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The Phoenix

Sidney Sheldon


  Published by HarperCollinsPublishers Ltd

  1 London Bridge Street

  London SE1 9GF

  First published in Great Britain by HarperCollinsPublishers 2019

  Copyright © Sheldon Family Limited Partnership 2019

  Cover photographs © and Mark Owen/Trevillion Images (running figure)

  Cover design © HarperCollinsPublishers Ltd 2019

  Tilly Bagshawe asserts the moral right to be identified as the author of this work.

  A catalogue copy of this book is available from the British Library.

  This novel is entirely a work of fiction. The names, characters and incidents portrayed in it are the work of the author’s imagination. Any resemblance to actual persons, living or dead, events or localities is entirely coincidental.

  All rights reserved under International and Pan-American Copyright Conventions. By payment of the required fees, you have been granted the non-exclusive, non-transferable right to access and read the text of this e-book on screen. No part of this text may be reproduced, transmitted, down-loaded, decompiled, reverse engineered, or stored in or introduced into any information storage and retrieval system, in any form or by any means, whether electronic or mechanical, now known or hereinafter invented, without the express written permission of HarperCollins.

  Source ISBN: 9780008229689

  Ebook Edition © June 2019 ISBN: 9780008229719

  Version: 2019-05-20


  For Zac



  Title Page




  Part One

  Chapter One

  Chapter Two

  Chapter Three

  Chapter Four

  Chapter Five

  Chapter Six

  Chapter Seven

  Chapter Eight

  Part Two

  Chapter Nine

  Chapter Ten

  Chapter Eleven

  Chapter Twelve

  Chapter Thirteen

  Chapter Fourteen

  Chapter Fifteen

  Chapter Sixteen

  Chapter Seventeen

  Chapter Eighteen

  Chapter Nineteen

  Chapter Twenty

  Chapter Twenty-One

  Chapter Twenty-Two

  Chapter Twenty-Three

  Chapter Twenty-Four

  Chapter Twenty-Five

  Chapter Twenty-Six

  Part Three

  Chapter Twenty-Seven

  Chapter Twenty-Eight

  Chapter Twenty-Nine

  Chapter Thirty


  Keep Reading …

  About the Author

  Also by Sidney Sheldon

  About the Publisher


  Outside Athens, Greece

  From the terrace of his elegant, whitewashed villa, former president Dimitri Mantzaris gazed out across Vouliagmeni beach to the clear blue waters of the Mediterranean Sea. He was an old man now and vastly fat, gorging himself daily on cheese and wine and baklava, the sweet, honeyed treats he’d always loved but had resisted as a younger man, back when his greed was at war with his vanity. At eighty years old, that war was over. The last vestiges of his good looks were long gone now, along with his political career. All the urges that had once driven and defined him – his naked lust for power, his insatiable sexual drive, his legendary avarice – had crumbled to dust, like the walls of the Parthenon. Eating was Dimitri Mantzaris’s last remaining pleasure of the flesh, and he indulged it without restraint.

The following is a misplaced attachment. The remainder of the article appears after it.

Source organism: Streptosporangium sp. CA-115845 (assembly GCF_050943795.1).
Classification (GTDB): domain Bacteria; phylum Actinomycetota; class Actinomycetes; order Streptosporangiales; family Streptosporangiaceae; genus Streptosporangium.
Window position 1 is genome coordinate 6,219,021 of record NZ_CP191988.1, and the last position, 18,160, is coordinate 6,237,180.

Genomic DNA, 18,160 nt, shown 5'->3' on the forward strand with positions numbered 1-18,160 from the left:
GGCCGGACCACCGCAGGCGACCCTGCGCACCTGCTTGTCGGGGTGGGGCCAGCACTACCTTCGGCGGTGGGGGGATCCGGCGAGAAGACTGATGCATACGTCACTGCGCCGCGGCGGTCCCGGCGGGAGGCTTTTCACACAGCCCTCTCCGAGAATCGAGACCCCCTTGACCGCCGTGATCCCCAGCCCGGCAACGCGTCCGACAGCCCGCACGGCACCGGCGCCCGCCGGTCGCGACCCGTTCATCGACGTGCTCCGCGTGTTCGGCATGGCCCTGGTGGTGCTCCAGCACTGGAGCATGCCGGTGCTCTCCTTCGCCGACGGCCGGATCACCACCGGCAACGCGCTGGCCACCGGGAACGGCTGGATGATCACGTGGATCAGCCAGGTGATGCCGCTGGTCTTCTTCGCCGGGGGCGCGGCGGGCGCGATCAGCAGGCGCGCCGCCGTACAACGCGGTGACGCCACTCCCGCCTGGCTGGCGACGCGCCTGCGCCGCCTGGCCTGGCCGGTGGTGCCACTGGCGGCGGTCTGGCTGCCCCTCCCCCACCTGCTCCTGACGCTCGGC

But not today.

  Today, for the first time in decades, Dimitri Mantzaris had no appetite.

  Stavros Alexandris, his former Minister of the Interior and close friend, had brought him the picture this morning, on the third page of I Avgi, Greece’s top-selling daily newspaper.

  ‘I couldn’t believe it when I saw it.’ Stavros Alexandris’s hands were shaking. A sprightly sixty, and as wirily thin as his former boss was obscenely fat, Alexandris had a reputation for both ruthlessness and calm. At this moment, however, the latter quality had deserted him. ‘You don’t think …?

  ‘She’s still alive …?’ Mantzaris finished for him. God I hope so.

  Athena Petridis. His nemesis. His conspirator. His muse. His angel. His betrayer. Except Athena had never been ‘his’. Athena Petridis had never been anyone’s, not even her husband’s, the truly evil Spyros Petridis. Like her immortal namesake on Mount Olympus, Athena had condescended from time to time to meddle in the affairs of men. But only when it pleased her, and only ever for her own ends.

  Dimitri Mantzaris had been president, the most powerful man in Greece, at the time of their affair. And yet not for one day, not for one moment, had he held the upper hand in their relationship. Athena Petridis had owned him the way other, lesser women might own a dog. She still owned him. Even though she and her husband had been dead for twelve years.